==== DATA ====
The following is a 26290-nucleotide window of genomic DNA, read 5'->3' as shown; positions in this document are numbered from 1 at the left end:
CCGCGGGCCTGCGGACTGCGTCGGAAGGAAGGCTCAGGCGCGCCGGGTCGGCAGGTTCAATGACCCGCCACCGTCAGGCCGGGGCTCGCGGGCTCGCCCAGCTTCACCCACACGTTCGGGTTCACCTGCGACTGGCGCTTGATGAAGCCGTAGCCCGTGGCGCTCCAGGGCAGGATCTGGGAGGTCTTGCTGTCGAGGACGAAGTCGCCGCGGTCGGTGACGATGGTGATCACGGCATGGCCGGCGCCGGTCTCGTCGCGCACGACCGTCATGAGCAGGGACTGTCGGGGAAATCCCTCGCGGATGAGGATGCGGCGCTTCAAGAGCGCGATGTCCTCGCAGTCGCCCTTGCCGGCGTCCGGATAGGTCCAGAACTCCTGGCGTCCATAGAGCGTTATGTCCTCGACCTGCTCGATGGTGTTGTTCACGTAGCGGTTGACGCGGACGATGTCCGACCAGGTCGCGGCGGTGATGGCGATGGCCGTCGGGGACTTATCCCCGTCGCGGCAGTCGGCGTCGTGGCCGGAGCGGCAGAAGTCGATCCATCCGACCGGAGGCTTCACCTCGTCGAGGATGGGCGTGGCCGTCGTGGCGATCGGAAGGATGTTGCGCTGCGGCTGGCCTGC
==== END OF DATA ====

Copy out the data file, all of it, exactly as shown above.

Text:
The following is a 26290-nucleotide window of genomic DNA, read 5'->3' as shown; positions in this document are numbered from 1 at the left end:
CCGCGGGCCTGCGGACTGCGTCGGAAGGAAGGCTCAGGCGCGCCGGGTCGGCAGGTTCAATGACCCGCCACCGTCAGGCCGGGGCTCGCGGGCTCGCCCAGCTTCACCCACACGTTCGGGTTCACCTGCGACTGGCGCTTGATGAAGCCGTAGCCCGTGGCGCTCCAGGGCAGGATCTGGGAGGTCTTGCTGTCGAGGACGAAGTCGCCGCGGTCGGTGACGATGGTGATCACGGCATGGCCGGCGCCGGTCTCGTCGCGCACGACCGTCATGAGCAGGGACTGTCGGGGAAATCCCTCGCGGATGAGGATGCGGCGCTTCAAGAGCGCGATGTCCTCGCAGTCGCCCTTGCCGGCGTCCGGATAGGTCCAGAACTCCTGGCGTCCATAGAGCGTTATGTCCTCGACCTGCTCGATGGTGTTGTTCACGTAGCGGTTGACGCGGACGATGTCCGACCAGGTCGCGGCGGTGATGGCGATGGCCGTCGGGGACTTATCCCCGTCGCGGCAGTCGGCGTCGTGGCCGGAGCGGCAGAAGTCGATCCATCCGACCGGAGGCTTCACCTCGTCGAGGATGGGCGTGGCCGTCGTGGCGATCGGAAGGATGTTGCGCTGCGGCTGGCCTGC